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Required Documents for VAT Zero Rating in the Philippines

All VAT registered entities are mandated to add the value added tax in their sales to customers.
Clients or customers who claim that their VAT should be zero rated should provide the seller
documents as required by the Bureau of Internal Revenue to serve as proof that indeed their
business is value added tax, zero rated.

Value added tax is that kind of tax which is also considered as a sales tax. As per description of
thePhilippines' Bureau of Internal Revenue or BIR, it is a tax on consumption on the sale of goods
and services and on the imports of goods into thePhilippines. It is an indirect tax which means
that sellers can pass the said tax to the buyers or customers.

The rate of value added tax being levied on the sales transaction is 0% and 12% based on the
gross selling price. Since the 12% value added tax can be shifted to the buyers, it is the end users
who will bear the brunt of the value added tax in the goods or services that they will avail. Most
are affected by the imposition of the value added tax however there are some who are exempt
from paying the value added tax and there are those whose sales are multiplied by the zero rate
which in effect has no additional imposed amount on the goods or service.

All VAT registered entities are mandated to add the value added tax in their sales to customers.
Clients or customers who claim that their VAT should be zero rated should provide the seller
documents as required by the Bureau of Internal Revenue to serve as proof that indeed their
business is value added tax, zero rated.

These documents are as follows:

1) BIR Form 2303- This is the certificate of registration of a business.

2) If zero rating is due to the authority given by the Philippine Economic Zone Authority or
PEZA, then the client shall submit their PEZA 03-01 Form, this is the certificate where the clients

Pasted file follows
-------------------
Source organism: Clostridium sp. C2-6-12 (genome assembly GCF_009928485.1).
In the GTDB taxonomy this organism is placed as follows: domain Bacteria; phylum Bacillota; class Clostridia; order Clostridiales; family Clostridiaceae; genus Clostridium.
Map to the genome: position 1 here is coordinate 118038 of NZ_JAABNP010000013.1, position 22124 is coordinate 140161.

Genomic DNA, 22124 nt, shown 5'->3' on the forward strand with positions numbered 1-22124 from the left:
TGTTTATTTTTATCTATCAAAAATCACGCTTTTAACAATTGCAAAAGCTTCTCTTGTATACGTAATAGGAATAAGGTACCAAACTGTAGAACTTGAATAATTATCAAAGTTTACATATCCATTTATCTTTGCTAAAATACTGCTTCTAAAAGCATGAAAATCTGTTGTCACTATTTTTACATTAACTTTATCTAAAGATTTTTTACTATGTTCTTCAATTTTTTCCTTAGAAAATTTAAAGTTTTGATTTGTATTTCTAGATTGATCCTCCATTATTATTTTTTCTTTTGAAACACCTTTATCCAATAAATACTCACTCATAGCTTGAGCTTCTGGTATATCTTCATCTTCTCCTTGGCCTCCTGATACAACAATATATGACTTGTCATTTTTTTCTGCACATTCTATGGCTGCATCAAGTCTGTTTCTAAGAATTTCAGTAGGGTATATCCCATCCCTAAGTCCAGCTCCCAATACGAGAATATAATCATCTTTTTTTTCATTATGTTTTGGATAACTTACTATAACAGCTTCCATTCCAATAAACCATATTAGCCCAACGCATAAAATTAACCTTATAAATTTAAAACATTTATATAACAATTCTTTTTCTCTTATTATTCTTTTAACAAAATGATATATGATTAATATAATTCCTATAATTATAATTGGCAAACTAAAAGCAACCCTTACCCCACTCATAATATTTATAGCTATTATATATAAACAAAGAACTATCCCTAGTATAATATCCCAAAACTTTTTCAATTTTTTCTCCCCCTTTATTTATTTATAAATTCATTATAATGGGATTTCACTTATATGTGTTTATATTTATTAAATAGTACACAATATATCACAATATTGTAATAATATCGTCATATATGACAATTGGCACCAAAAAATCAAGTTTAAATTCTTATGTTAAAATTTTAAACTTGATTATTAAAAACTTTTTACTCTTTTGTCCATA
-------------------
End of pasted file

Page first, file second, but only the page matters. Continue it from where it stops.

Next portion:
incentives, including its being a VAT zero rated entity are itemized.
3) PEZA form 97-01 shall also be submitted- this form specifically states that the client named
in the certificate is VAT zero rated.

4) If zero rating is due to the authority given by the Philippine Board of Investments or BOI
then a corresponding certificate from the authorizing agency should also be presented.

5) Official letter issued by BIR stating that the business entity is subject to zero rated VAT.

The above documentations are required to be submitted to the seller since the seller is also
required to submit these forms together with their sales invoices to the Bureau of Internal
Revenue for further verification and checking that the client or customer should really be subject
to zero rating.

Should the BIR find no documentation or if the documents are incomplete, the BIR will declare
the sales to be subject to the 12% value added tax and the seller will have to shoulder the said
VAT.

It is thus important for the seller and the client to be clear prior to the sales transaction on their
VAT classification and the required documentations should also be provided in order to avoid
penalties and charges imposed by thePhilippines Bureau of Internal Revenue due to non-
compliance with the value added tax requirements.